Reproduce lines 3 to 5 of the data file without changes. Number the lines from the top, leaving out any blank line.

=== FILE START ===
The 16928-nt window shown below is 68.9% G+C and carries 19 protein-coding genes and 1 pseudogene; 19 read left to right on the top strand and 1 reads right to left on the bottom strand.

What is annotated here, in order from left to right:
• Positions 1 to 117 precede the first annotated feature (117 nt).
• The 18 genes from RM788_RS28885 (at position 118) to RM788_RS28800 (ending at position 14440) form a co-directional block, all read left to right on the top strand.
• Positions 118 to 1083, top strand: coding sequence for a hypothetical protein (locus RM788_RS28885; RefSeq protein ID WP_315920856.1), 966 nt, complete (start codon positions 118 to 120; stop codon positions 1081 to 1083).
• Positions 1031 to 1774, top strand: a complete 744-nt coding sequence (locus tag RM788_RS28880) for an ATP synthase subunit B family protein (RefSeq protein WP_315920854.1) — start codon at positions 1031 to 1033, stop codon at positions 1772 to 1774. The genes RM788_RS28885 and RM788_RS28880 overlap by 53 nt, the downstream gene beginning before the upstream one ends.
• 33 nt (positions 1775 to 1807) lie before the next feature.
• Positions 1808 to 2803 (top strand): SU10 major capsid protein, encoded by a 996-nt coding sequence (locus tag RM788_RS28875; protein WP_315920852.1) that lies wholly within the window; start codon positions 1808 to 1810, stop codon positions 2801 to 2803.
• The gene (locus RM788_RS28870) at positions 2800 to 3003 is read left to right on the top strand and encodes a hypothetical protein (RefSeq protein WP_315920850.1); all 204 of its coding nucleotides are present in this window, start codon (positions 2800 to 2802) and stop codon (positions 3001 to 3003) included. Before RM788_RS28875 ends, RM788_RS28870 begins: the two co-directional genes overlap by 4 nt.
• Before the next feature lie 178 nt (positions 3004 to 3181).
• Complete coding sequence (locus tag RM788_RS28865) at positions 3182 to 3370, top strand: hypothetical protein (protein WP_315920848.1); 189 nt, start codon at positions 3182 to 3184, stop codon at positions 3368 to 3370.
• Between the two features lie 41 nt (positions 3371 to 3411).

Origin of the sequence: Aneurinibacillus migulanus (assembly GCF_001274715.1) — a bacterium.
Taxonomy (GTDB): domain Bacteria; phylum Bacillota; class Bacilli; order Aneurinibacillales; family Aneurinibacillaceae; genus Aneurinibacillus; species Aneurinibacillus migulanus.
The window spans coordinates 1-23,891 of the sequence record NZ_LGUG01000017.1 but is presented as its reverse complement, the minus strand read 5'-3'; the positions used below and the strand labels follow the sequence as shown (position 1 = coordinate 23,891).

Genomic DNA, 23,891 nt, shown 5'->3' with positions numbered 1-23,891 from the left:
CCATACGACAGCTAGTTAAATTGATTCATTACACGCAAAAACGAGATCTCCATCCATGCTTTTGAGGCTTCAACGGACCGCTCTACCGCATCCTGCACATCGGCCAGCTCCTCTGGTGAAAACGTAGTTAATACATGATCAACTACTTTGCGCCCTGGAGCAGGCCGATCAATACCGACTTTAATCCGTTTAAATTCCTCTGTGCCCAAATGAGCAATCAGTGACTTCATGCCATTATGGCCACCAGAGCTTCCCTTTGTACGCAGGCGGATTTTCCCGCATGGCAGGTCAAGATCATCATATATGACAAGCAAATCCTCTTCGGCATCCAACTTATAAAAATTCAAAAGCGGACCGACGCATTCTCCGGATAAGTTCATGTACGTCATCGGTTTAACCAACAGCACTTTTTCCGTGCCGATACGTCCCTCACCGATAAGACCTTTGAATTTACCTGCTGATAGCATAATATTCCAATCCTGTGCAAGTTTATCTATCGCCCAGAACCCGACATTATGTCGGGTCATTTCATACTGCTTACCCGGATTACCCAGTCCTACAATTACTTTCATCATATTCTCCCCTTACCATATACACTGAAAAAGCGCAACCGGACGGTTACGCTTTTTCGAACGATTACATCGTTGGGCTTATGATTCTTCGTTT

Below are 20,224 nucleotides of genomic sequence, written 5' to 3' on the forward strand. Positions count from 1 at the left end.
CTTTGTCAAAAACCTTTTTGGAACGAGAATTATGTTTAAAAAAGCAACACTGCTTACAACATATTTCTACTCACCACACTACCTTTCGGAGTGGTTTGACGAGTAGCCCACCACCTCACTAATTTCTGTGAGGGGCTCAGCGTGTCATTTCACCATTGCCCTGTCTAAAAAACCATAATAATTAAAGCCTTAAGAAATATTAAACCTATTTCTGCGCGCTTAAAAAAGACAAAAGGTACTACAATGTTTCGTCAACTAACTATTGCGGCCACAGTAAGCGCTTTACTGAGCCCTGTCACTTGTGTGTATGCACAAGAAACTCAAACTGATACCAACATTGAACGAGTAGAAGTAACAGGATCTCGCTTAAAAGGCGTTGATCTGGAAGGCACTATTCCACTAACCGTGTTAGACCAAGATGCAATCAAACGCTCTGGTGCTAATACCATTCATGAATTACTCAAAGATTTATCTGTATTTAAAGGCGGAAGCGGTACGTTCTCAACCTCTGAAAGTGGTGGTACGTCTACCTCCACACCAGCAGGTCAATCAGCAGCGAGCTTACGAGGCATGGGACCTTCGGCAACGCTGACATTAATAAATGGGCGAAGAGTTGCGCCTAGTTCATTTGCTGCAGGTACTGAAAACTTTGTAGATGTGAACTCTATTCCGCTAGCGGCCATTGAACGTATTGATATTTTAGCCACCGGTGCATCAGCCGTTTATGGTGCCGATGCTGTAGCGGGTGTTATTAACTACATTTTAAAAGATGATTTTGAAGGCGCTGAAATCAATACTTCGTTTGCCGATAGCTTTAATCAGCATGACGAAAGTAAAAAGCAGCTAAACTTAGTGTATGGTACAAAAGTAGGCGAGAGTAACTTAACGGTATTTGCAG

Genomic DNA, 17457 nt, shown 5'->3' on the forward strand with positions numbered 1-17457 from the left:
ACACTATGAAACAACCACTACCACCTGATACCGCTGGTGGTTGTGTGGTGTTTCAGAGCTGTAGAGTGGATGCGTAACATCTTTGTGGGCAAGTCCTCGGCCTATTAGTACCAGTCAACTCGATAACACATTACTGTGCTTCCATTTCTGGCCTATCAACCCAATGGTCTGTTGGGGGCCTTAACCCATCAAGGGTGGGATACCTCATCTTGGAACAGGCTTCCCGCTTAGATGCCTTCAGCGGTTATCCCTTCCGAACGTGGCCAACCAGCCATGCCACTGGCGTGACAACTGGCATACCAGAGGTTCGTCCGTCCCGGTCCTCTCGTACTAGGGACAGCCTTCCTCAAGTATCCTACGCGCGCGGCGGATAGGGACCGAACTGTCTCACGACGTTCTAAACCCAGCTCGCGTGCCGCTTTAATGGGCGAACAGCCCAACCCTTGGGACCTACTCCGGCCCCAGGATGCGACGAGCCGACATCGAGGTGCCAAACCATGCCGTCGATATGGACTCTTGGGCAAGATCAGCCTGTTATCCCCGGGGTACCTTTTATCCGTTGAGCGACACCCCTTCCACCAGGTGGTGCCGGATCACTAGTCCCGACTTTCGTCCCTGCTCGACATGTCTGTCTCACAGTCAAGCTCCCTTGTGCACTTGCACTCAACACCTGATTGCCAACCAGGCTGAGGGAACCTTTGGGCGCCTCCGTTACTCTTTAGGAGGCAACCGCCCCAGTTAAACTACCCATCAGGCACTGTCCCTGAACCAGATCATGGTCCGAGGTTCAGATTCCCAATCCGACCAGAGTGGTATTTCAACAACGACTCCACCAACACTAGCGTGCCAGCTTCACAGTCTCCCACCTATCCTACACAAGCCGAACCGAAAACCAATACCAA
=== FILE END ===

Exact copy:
• Positions 1 to 117 precede the first annotated feature (117 nt).
• The 18 genes from RM788_RS28885 (at position 118) to RM788_RS28800 (ending at position 14440) form a co-directional block, all read left to right on the top strand.
• Positions 118 to 1083, top strand: coding sequence for a hypothetical protein (locus RM788_RS28885; RefSeq protein ID WP_315920856.1), 966 nt, complete (start codon positions 118 to 120; stop codon positions 1081 to 1083).